What Makes Music Universal

02021-04-29 | Uncategorized | 5 comments

What Makes Music Universal – Issue 99: Universality – Nautilus:

This spring, in the journal Behavioral and Brain Sciences, more than 100 scholars sound off on evolution and universality of music. I love the din. The academic discord gives way to a symphony of insights into the meaning of music in our lives. It may be a cliché to say music is the sound of our shared humanity. But it feels transcendent to be in tune with a person from another culture. There’s something alchemical about knowing we share the same biology. Originate from the same place. Share the same desires. But there’s more to the story. My recent adventures in the fields of music research have instilled in me, deeper than ever before, the feeling that music is what makes us human. I also have a new appreciation of what universality in music really means.


“We’ve shown you don’t need to be familiar with a particular culture to understand and enjoy its music,” Samuel Mehr, lead author on the paper, told me. Mehr is a research associate in the Department of Psychology at Harvard, where he is principal investigator at the Music Lab, a psychology laboratory studying music perception and music production. “You can find music meaningful and artistically interesting, and even glean reliable information, objective facts, from music made in different cultures. That’s really interesting socially because it shows there’s a common ground in this artistic product across cultures.”

Music is the stuff that really connects us. We don’t have to know or understand or even like another culture in order to dig their music. Even more universal than food it is music that brings us together. It has been thus for millenia.


  1. JaneParhamKatz

    Miracle of a symphony orchestra. There sit 100 or so people, quite calm, each playing an instrument, looking up at the conductor once in a while. But what are we witnessing when we see and hear this? We are getting treated to the most magnificent, soaring music! Or gentle melodies, sometimes on a solo violin, or bassoon. For instance in Beethoven’s 5th Symphony, last movement, the music builds to a tremendous level of excitement, yet the people playing in the orchestra are still just sitting there, at peace. Of course, the conductor may be going through all kinds of contortions. WHERE is that music? It’s not IN those instruments. It is somewhere in the spiritual realm and has such power over our emotions. And it matters not who these players are, what language they speak, how old they are. Likewise, the audience can be from anywhere and everywhere, and they are united as one in the music. I LOVE IT SO MUCH!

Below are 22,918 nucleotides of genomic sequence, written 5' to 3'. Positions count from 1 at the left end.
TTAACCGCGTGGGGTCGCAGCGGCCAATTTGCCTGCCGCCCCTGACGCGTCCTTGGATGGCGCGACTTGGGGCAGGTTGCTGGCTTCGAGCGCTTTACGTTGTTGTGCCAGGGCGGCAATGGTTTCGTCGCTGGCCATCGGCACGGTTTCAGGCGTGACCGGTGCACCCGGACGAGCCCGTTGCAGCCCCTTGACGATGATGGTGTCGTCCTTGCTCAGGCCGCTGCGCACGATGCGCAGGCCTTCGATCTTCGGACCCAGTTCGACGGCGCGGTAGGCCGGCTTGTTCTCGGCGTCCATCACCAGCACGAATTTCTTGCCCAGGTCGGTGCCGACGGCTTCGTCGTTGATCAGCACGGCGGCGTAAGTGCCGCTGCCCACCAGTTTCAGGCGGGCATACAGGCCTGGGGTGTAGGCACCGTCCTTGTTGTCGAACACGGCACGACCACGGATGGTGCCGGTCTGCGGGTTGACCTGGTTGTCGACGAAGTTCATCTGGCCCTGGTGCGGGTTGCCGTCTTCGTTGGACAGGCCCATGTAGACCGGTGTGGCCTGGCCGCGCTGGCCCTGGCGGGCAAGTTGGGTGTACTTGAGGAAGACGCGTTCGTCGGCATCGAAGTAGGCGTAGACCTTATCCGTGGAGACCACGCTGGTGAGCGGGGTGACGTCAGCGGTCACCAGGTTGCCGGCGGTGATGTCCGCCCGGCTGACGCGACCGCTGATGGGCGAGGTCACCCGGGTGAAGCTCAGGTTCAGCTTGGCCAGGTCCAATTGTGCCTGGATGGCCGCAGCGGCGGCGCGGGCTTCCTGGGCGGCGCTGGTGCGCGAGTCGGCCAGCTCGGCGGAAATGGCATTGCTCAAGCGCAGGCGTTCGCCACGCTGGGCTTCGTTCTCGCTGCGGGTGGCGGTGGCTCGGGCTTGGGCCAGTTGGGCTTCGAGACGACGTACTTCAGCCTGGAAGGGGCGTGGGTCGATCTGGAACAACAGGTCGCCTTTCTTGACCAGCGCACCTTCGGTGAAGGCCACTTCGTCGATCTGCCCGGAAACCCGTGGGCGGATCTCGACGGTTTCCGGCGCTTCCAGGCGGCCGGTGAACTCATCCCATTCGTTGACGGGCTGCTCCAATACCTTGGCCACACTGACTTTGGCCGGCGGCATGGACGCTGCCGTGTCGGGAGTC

2. Will

    Where ever there is a beat + rhythm you will see feet tapping, hips swaying and heads bobbing…it is the soul releasing it’s smile.

    • JaneParhamKatz


    • anne


      Music has taken me this far ….

      (“the water lets you in” ).

  3. anne

    I have been on an interesting journey with music – for many years, I listened mostly to instrumental music, including yours. (i live in Toronto – I had never heard of you – a friend took me. I was spellbound – it was such a cool performance- will always remember it) ..

    .(in my youth rarely listened to anything – which is shocking considering the bands around – but I did not like going to concerts – i prefer to be in my own space when i listen).

    Over the past 2 decades I have widened my intake. I have put together music to help people open up ….drop deep into them selves etc . I can spend hours listening now.

    I accidentally fell into your blog about a year 1/2 ago. (funny story !). Starting reading some of your posts…and I like them, very much – to the point of distraction!

    ( sorry if i have stirred stuff up – that was not my intention) –

    fyi -I am trying to pull off the impossible – it is wearing me out.
    If i do get something off the ground, I would like to use some of your music . and i will send you an e-mail asking your permission .


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